What’s in a name, Everything & Nothing?
Naming things also means everything & nothing like the famous conundrum about a doctor:
A father and his son are in a car accident. The father dies instantly, and the son is taken to the nearest hospital. The doctor comes in and exclaims “I can’t operate on this boy.”
“Why not?” the nurse asks.
“Because he’s my son,” the doctor responds.
How is this possible?
The answer is in the ingrained assumption that the word ‘doctor’ denoted a male practitioner which in the ‘old days’ it usually did. The assumption was ingrained over centuries of the ‘male-dominated’ world which allegedly no longer dominates the ‘norm’ but in the collective mind it seems the natural assumption falls to the male interpretation. Now this is not an article about doctors nor prejudices, I am merely pointing out that altho a name is important it often misleads our perception, even when there is no intent so to do.
I mention this because I have been involved in making art & books all my adult life which is (on paper) 50 years, in fact 56 when you take into account I made my first book as a ten year old (of course I weren’t a adult then tho) as an end of summer term project at Tod Road Junior School and my first comic, Big ‘Ead was in that book which had old wallpaper as a cover. In my first year at Gwamma Skewel (as an ex pupil of the old grammar school system I firmly believe that they are a relic of a past (male dominated) culture, so no don’t bring them back, but you’ll ignore me anyway, won’t you Tess?) I made more sophisticated books with bookcloth spines and all. In my 6th form I made my own sketch books, had to cos I couldn’t afford to buy one. At (teachers’ training) college I made several books for projects and did my first concertina book with 6 screenprints in which I have just ‘published’ in an A5-ish book.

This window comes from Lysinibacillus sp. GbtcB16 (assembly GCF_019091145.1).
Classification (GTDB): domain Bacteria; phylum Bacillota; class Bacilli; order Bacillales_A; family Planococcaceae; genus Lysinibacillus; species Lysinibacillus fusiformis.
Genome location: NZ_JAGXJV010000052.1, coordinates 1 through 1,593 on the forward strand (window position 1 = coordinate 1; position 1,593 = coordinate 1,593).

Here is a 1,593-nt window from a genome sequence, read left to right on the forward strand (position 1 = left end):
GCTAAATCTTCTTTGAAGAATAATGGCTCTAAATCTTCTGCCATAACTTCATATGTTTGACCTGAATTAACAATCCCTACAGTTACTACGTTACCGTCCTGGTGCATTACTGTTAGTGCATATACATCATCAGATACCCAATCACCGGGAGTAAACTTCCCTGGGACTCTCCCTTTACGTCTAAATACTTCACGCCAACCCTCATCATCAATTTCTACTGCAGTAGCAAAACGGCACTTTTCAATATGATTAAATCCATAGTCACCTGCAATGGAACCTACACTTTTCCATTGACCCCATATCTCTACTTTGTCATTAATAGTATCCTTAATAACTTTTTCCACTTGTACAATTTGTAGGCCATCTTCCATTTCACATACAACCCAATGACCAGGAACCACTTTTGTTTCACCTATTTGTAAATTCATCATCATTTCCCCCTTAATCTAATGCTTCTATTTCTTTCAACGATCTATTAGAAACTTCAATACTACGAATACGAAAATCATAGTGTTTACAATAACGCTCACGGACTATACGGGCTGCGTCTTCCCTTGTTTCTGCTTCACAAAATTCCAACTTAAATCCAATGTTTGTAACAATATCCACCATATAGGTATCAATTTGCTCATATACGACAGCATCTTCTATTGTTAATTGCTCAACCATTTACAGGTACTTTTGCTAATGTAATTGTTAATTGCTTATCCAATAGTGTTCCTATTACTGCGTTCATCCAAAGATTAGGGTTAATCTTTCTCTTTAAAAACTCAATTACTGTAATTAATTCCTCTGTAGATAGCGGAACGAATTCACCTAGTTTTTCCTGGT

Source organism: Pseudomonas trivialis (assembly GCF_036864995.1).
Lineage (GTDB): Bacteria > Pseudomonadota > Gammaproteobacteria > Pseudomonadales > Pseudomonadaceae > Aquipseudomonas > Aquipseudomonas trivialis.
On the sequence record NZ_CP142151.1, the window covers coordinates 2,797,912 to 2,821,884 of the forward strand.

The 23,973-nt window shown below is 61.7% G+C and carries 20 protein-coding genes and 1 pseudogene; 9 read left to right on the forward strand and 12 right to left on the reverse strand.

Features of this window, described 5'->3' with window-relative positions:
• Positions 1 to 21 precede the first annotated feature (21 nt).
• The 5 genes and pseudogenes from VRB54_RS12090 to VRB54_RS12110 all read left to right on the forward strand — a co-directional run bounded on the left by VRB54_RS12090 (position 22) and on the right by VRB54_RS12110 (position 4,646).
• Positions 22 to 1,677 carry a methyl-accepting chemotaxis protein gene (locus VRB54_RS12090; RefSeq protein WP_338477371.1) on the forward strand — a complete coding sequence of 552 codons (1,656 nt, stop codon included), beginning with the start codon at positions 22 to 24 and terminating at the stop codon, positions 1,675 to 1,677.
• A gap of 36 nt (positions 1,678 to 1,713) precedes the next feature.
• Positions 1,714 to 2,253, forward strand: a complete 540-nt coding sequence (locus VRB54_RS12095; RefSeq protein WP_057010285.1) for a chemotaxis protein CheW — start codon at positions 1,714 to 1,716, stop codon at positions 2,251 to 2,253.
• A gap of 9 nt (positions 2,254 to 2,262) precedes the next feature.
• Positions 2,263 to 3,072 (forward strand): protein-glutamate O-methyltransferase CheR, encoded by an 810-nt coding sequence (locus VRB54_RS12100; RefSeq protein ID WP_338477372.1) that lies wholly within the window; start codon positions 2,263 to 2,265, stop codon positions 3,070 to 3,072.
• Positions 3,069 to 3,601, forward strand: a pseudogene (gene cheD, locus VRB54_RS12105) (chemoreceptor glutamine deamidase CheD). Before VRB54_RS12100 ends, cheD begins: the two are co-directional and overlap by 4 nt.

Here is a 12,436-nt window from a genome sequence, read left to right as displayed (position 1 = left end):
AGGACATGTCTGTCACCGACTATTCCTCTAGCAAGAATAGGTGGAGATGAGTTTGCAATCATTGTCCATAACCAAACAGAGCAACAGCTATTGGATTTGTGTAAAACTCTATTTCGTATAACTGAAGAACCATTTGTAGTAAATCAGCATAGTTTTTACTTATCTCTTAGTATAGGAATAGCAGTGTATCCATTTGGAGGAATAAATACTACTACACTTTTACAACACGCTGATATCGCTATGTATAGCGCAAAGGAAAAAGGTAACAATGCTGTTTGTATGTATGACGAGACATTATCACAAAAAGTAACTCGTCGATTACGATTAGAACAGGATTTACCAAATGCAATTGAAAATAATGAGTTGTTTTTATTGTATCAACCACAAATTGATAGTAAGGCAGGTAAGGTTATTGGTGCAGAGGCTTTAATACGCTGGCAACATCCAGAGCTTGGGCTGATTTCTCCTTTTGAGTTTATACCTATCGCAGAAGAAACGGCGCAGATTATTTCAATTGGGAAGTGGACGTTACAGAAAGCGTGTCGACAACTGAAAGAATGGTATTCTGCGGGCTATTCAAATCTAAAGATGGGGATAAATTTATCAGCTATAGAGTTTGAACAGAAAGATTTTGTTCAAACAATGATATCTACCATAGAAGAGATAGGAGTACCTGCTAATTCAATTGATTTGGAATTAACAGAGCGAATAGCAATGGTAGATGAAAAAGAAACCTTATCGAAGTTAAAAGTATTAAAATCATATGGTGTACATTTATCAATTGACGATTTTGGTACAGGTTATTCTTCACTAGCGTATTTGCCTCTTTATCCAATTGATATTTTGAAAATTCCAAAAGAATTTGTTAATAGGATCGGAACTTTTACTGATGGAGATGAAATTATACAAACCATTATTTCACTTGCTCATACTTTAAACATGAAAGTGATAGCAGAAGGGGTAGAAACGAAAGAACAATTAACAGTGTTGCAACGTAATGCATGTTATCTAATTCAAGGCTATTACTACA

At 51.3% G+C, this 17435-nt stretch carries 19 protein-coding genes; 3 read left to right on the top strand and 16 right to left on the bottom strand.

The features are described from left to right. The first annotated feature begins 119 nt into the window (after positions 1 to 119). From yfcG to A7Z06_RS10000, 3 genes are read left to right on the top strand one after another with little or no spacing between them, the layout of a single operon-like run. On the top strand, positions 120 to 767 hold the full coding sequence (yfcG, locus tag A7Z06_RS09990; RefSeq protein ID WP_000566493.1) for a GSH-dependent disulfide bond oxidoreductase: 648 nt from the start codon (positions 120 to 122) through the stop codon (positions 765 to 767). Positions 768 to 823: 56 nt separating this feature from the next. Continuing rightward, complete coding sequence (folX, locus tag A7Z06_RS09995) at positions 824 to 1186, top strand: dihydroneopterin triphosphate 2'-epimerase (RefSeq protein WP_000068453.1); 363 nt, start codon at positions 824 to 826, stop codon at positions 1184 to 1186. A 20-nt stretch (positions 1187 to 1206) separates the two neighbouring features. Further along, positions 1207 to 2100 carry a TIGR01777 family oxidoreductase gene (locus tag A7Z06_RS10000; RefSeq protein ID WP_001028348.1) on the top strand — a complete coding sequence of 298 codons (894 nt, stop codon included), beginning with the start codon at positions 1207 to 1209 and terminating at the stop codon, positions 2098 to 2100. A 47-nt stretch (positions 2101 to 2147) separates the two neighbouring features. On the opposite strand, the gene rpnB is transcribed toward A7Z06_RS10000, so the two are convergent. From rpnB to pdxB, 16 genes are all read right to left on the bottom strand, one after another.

Then I taught how to make books to the kids in my classes but didn’t make my own again til I embarked on my MA course in my sixties after retiring hurt from my role as a ‘teacher’. You may ask, “What’s he on about?” well my answer is I’ve always been making the contents of books and sometimes the books themselves book I am not a bookbinder per se. Many of my ‘books’ tease and stretch the definition of ‘book’ which takes me back to my point at the head of this piece, What’s in a name?
There’s a term ‘Artists’ Books’ which is quite popular nowadays denoting an infinite variety of ways to make and stretch the curve in what a book can be. There are a growing number of Artists’ Books Fairs or markets etc. I’ve frequented a few but my work doesn’t sell in droves so I cannot really afford to have a stall unless I wish to make some new (networking?) links thru meeting new folks and advertise my wares, basically I have to tell myself, “This is like a holiday Pete. You’re running a table during the day then ‘after hours’ you can take a look at a place you wouldn’t necessarily visit, like say Oxford, Newcastle or even Edinburgh. Recently I was able to walk around the Bristol Artist Book Event (BABE) [wearing my new Apulhed mask] and witness the wonderful atmosphere and the way so many folk of like mind share a big space and fill it with beautiful artistic output. I spoke with a couple from Kent but have forgotten their details, so if you’re out there I’d love to connect up and discuss making 3D masks! The people who make the books are very talented and ‘artist’s books’ are a wonderful vehicle for all manner of ideas and projects and many of them are beautiful objects. Some of my work falls under the category too but I prefer the term ‘Books Artists Make’ (BAM) for my works.